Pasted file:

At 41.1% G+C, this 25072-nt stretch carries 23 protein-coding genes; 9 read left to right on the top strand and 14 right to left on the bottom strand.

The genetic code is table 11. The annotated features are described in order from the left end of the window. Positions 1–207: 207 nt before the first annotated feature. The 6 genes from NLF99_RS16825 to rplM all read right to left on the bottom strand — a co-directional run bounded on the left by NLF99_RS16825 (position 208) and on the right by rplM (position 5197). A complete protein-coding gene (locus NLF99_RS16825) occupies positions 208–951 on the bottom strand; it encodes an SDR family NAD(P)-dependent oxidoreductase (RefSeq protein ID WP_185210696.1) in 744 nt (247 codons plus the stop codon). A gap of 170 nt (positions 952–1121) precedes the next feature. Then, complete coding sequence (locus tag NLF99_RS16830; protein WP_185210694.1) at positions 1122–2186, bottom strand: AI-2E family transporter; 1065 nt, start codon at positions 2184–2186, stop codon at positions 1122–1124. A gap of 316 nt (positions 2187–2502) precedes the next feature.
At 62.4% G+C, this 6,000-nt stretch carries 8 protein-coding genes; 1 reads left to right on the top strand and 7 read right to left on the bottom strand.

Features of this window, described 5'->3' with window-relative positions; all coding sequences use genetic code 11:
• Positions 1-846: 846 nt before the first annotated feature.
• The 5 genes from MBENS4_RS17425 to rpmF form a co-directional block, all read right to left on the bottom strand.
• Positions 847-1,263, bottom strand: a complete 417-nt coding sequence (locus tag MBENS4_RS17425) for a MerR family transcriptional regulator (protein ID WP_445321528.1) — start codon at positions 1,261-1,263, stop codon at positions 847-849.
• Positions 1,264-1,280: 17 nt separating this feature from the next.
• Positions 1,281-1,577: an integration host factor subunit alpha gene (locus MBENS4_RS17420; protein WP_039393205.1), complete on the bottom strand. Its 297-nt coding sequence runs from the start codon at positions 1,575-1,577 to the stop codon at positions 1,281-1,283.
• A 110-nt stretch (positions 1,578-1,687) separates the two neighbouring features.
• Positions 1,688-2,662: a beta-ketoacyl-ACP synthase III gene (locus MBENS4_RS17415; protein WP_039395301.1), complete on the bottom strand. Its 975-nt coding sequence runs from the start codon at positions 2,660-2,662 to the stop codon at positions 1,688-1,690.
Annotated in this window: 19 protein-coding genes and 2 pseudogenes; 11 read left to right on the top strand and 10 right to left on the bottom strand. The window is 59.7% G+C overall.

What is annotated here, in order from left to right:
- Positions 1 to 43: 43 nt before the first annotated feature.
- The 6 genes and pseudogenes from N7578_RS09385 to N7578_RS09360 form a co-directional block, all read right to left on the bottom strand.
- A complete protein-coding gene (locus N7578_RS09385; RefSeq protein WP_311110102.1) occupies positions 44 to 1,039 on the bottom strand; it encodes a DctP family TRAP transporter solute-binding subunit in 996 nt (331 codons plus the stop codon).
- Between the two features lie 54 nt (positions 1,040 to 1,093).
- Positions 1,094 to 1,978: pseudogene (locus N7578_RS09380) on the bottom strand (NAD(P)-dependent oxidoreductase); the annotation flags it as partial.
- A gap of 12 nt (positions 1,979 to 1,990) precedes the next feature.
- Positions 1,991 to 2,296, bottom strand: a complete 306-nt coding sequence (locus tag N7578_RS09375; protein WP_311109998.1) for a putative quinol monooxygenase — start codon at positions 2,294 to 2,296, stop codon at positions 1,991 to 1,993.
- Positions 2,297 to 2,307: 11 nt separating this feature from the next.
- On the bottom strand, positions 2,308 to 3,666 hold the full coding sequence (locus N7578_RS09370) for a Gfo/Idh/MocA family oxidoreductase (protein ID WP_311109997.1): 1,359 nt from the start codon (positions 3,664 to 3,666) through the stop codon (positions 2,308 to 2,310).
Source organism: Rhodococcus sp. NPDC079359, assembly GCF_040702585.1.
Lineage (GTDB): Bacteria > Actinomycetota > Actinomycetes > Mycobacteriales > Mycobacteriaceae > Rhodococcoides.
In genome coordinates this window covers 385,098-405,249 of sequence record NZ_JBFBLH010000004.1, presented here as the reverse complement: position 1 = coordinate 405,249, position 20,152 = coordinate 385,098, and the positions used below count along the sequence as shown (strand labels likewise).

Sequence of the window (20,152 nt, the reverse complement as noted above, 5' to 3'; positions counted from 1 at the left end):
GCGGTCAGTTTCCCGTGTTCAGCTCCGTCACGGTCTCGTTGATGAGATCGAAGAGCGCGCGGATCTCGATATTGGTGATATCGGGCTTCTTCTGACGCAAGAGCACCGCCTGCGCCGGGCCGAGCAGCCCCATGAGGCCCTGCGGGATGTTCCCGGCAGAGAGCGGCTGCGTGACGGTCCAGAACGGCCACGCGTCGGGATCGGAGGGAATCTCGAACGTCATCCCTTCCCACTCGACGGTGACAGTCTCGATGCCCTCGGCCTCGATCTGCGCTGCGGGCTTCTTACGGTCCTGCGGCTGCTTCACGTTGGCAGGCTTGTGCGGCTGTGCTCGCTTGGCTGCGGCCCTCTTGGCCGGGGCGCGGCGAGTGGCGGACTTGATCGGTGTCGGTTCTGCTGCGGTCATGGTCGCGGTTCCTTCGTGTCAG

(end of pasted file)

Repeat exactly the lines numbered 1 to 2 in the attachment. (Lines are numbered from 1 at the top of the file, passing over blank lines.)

At 41.1% G+C, this 25072-nt stretch carries 23 protein-coding genes; 9 read left to right on the top strand and 14 right to left on the bottom strand.

The genetic code is table 11. The annotated features are described in order from the left end of the window. Positions 1–207: 207 nt before the first annotated feature. The 6 genes from NLF99_RS16825 to rplM all read right to left on the bottom strand — a co-directional run bounded on the left by NLF99_RS16825 (position 208) and on the right by rplM (position 5197). A complete protein-coding gene (locus NLF99_RS16825) occupies positions 208–951 on the bottom strand; it encodes an SDR family NAD(P)-dependent oxidoreductase (RefSeq protein ID WP_185210696.1) in 744 nt (247 codons plus the stop codon). A gap of 170 nt (positions 952–1121) precedes the next feature. Then, complete coding sequence (locus tag NLF99_RS16830; protein WP_185210694.1) at positions 1122–2186, bottom strand: AI-2E family transporter; 1065 nt, start codon at positions 2184–2186, stop codon at positions 1122–1124. A gap of 316 nt (positions 2187–2502) precedes the next feature.